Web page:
Skip to: Content
Skip to: Site Navigation
Skip to: Search


China has new chief, but power may lie elsewhere

Hu Jintao took party helm this weekend. But Zeng Qinghong may be the man to watch.

By Staff writer of The Christian Science Monitor / November 18, 2002



BEIJING

China's nine new leaders briefly stepped forward for the world press when introduced by Hu Jintao, China's new Communist Party chief, last week. But one man, Zeng Qinghong, seemed to linger in the spotlight. With four members of the all-powerful Standing Committee shoulder to shoulder on either side of him, Mr. Zeng was literally the man in the middle.

Skip to next paragraph

Zeng's central spot is a triumph for outgoing president Jiang Zemin, pleased to have his savvy chief aide rise so high. But Zeng also represents a real challenge to new top leader, Mr. Hu.

Hu, fresh-faced and accomplished, but hamstrung by Chinese protocol as a former No. 2, was unable to appoint many allies. Indeed, China has a sweeping set of young leaders, but in the intrigues of Beijing, the wholesale turnover at the top appears more a ratification of Mr. Jiang's 13-year hold on power. Jiang, who retains a crucial military post that figures strongly in foreign affairs, is more influential now than when he stepped down last Thursday, some analysts say. No single figure symbolizes this more than the colorful Zeng.

A former missile technician whose ethnic Hakka parents were prominent Mao revolutionaries, Zeng is a power-broker par excellence. As Jiang's right-hand man in Shanghai, he kept that city quiet during the 1989 Tiananmen upheavals - one reason Jiang ascended to the throne. For years, Zeng has battled Jiang's enemies behind the scenes and accepted experiments like village elections and allowing entrepreneurs to join the party. A year ago, Jiang could not get Zeng onto the Politburo. Now, one of the nine, and in charge of the influential Secretariat, Zeng is at the center of Jiang's continuing rule here.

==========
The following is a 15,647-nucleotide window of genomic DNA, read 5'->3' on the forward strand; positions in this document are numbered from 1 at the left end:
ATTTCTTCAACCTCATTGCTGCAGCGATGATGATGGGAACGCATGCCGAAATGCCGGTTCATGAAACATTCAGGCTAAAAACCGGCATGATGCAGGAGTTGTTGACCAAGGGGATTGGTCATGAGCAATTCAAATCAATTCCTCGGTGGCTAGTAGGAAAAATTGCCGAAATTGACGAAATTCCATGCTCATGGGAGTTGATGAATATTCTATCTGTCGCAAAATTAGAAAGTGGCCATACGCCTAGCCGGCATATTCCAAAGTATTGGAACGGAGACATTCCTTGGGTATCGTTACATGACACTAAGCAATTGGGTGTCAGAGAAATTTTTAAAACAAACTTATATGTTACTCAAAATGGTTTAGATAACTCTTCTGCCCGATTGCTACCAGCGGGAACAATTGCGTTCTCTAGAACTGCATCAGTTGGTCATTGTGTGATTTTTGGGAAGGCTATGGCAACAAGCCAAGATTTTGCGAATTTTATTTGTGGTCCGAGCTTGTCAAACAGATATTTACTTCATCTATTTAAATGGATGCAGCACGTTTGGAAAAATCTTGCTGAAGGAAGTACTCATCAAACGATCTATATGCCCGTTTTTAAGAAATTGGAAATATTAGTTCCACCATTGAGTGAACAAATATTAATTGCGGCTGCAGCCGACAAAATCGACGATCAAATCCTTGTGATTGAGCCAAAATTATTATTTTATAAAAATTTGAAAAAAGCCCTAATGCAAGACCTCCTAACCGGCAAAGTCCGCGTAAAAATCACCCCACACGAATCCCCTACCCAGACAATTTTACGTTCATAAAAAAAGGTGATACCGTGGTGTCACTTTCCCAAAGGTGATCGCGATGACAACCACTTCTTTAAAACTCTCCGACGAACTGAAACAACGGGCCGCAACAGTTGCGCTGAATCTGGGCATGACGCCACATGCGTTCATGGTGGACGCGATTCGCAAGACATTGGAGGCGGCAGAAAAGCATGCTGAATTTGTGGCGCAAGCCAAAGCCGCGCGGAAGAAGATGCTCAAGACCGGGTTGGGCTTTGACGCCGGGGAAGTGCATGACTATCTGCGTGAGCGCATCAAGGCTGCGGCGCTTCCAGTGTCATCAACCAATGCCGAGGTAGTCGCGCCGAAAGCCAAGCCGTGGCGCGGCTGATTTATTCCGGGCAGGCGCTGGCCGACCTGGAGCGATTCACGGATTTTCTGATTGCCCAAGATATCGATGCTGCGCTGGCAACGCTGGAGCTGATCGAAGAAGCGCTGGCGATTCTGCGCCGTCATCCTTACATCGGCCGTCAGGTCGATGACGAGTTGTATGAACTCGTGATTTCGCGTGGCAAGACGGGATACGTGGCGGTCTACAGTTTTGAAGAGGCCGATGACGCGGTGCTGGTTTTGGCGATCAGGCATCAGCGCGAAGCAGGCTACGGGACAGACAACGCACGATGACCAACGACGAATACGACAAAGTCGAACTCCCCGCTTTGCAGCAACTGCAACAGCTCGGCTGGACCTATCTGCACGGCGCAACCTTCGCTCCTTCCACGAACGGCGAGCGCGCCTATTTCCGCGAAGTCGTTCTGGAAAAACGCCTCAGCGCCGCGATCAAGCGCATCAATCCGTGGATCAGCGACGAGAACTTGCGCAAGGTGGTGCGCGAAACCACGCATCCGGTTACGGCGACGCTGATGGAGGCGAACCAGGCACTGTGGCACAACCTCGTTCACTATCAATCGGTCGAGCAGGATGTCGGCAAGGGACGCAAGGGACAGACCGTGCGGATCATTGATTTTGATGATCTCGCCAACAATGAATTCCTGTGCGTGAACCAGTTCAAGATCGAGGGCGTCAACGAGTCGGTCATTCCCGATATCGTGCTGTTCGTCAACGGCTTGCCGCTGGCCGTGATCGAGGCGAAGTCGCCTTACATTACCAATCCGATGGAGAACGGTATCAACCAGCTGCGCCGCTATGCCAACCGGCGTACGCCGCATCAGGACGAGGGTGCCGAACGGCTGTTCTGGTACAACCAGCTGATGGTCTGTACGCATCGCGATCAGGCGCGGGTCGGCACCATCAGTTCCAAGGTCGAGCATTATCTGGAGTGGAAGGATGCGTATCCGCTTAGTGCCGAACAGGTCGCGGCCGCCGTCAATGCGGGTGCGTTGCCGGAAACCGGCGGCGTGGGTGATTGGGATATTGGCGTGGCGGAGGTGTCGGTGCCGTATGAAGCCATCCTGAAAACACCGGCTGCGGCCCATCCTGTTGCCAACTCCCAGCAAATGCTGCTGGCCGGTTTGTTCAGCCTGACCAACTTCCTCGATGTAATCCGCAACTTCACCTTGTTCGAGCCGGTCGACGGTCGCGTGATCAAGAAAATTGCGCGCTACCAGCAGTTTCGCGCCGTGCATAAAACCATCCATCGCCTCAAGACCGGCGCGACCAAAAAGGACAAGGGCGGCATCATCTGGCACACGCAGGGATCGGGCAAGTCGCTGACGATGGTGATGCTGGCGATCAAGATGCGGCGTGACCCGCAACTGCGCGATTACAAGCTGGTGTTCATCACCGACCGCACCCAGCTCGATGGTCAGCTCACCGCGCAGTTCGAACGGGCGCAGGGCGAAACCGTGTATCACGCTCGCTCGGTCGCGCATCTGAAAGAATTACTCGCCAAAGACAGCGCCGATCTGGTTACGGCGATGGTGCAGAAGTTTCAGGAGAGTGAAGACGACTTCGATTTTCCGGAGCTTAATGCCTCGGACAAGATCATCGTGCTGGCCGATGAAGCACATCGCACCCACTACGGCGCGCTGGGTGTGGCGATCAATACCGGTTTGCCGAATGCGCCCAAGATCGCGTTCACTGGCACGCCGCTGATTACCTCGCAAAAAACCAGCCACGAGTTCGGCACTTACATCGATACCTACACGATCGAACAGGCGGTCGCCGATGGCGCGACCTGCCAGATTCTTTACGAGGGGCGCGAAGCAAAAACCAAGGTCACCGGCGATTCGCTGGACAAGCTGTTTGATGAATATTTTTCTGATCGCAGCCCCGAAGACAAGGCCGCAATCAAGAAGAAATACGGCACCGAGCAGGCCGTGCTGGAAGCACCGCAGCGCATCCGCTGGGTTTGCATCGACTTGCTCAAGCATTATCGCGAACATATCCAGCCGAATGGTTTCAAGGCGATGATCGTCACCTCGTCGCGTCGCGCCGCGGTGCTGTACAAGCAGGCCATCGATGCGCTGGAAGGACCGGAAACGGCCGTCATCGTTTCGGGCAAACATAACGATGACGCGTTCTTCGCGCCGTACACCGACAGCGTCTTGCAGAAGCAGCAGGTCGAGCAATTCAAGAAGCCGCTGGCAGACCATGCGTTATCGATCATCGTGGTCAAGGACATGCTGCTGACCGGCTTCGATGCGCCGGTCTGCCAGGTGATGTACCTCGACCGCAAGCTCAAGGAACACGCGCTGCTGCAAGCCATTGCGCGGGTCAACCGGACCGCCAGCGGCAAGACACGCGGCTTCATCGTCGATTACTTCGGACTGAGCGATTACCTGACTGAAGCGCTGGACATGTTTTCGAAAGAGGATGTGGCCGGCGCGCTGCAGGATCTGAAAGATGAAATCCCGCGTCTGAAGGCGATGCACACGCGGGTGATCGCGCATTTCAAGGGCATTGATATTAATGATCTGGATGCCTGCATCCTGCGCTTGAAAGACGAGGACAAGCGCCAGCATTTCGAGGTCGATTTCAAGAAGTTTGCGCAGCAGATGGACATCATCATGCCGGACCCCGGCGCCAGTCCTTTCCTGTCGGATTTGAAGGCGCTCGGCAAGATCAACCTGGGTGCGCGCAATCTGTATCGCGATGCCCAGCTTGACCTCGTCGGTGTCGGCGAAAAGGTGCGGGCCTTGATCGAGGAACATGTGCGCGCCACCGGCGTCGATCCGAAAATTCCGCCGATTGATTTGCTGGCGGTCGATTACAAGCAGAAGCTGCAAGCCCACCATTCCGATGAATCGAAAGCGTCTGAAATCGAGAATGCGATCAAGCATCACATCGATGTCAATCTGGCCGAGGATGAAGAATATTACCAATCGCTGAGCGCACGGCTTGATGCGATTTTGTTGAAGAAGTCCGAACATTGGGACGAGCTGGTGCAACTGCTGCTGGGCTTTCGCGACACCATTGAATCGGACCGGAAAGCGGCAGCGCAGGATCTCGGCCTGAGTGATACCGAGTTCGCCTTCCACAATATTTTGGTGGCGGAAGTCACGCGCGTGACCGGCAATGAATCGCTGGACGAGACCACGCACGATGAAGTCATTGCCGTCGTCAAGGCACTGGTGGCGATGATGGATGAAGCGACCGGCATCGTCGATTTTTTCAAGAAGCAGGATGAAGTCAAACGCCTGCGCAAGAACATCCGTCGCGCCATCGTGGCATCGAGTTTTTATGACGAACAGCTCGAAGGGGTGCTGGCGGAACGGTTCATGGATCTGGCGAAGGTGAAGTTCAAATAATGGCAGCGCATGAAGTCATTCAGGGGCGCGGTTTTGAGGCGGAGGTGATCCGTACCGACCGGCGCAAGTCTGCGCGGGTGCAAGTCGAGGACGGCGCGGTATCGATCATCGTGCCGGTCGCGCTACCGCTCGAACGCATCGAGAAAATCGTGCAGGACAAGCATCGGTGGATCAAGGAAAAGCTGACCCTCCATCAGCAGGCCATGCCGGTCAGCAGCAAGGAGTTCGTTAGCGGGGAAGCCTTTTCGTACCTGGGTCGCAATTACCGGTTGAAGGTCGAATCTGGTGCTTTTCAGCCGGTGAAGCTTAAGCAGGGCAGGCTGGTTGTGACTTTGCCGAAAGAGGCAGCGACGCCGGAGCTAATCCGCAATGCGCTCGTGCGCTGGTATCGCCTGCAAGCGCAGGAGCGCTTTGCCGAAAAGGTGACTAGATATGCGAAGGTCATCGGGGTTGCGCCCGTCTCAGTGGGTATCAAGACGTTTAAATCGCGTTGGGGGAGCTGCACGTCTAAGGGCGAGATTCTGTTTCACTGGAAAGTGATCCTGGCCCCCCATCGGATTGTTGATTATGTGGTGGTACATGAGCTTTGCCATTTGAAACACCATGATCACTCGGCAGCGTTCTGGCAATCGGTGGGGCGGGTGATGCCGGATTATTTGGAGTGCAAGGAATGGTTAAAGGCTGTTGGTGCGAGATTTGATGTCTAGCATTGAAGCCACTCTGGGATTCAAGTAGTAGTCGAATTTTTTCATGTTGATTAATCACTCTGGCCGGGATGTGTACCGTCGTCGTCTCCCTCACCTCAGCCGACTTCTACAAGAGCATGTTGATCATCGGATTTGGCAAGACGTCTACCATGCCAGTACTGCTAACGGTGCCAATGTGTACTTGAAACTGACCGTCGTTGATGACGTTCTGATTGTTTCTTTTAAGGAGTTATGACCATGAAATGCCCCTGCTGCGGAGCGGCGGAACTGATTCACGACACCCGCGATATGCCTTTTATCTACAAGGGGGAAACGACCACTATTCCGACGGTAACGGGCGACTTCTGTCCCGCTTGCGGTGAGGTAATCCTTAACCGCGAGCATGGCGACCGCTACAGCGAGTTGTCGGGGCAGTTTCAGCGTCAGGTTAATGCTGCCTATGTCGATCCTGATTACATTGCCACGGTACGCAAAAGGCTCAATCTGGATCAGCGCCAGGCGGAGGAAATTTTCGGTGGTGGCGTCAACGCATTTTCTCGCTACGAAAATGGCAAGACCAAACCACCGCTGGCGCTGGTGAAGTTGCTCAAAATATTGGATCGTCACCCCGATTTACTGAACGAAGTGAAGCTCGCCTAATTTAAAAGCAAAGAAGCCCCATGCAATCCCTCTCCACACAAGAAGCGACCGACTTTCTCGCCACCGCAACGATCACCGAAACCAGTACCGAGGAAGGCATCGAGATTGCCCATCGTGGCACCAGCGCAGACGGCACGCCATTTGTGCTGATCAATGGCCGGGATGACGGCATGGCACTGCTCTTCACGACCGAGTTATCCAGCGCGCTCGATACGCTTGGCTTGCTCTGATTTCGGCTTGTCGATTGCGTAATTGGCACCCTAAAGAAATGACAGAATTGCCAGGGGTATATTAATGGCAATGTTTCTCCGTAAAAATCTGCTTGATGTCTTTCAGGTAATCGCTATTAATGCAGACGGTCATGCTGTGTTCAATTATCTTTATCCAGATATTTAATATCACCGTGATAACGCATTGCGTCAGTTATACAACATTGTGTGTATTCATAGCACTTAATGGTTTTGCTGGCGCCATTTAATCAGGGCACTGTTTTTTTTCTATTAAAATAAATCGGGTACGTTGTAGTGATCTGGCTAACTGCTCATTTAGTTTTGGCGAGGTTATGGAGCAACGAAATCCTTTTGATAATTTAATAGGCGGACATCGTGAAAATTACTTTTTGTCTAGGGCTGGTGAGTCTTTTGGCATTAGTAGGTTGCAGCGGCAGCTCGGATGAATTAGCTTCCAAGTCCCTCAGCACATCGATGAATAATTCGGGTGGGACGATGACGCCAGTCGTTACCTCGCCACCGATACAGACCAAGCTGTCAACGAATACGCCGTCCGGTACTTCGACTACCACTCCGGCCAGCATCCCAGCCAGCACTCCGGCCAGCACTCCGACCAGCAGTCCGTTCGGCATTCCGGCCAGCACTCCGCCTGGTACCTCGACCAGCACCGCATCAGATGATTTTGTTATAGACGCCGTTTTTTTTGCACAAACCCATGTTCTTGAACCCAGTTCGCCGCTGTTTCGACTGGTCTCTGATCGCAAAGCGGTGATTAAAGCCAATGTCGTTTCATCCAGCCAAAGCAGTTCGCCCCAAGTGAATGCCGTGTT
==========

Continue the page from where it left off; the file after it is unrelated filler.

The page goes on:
Zeng travels in a fabulously rare slipstream of Chinese power politics, moving adroitly, seemingly unconstrained by protocol. Though he holds no official foreign- policy brief, he made key trips to the US and North Korea, and dealt with Taiwan. He engineered research reports - on subjects like flagging party loyalty among the masses, the Uighur Muslims in the northwest, and poverty - that would have ended the careers of others. He was seen with Jiang at plant openings, cultural events, and major speeches. Zeng also helped establish a new party discourse called "Three Represents" - a move that made a shift from Marxist rhetoric toward free enterprise acceptable in party circles.

In 1997, as US relations ebbed after China sent missiles into the Taiwan Strait, Zeng went to Washington for special talks as Jiang's "chief of staff," a higher status than co-envoy Qian Qichen. A Clinton administration official remembers: "It was winter, and we sat by the fire in a Virginia country mansion, talked for five hours or more, and reshaped US-China relations. Clinton went to China later that summer. We didn't know Zeng before the trip. He wasn't what we expected. He was modern, talkative, relaxed. Afterwards we all said, 'He is a man to watch.' "

"The successful 16th Congress is Zeng's contribution," says a Beijing magazine editor. "He was the main planner and organizer. He is lively, laughs a lot, but is known for getting the job done."

For Zeng, the leadership transition is a boon. Six of the seven previous Standing Committee members are gone, including stalwarts like Zhu Rongji and Li Peng. The new men will continue China's economic reforms but won't pursue political reforms that could test China's stability and cut into party authority.

The first meeting of the new Politburo stressed unity. Each Standing Committee member made state media appearances in different venues, shaking hands with a peasant, meeting a factory worker, holding a baby, making a pitch for clean environment, and greeting a foreign dignitary.

Permissions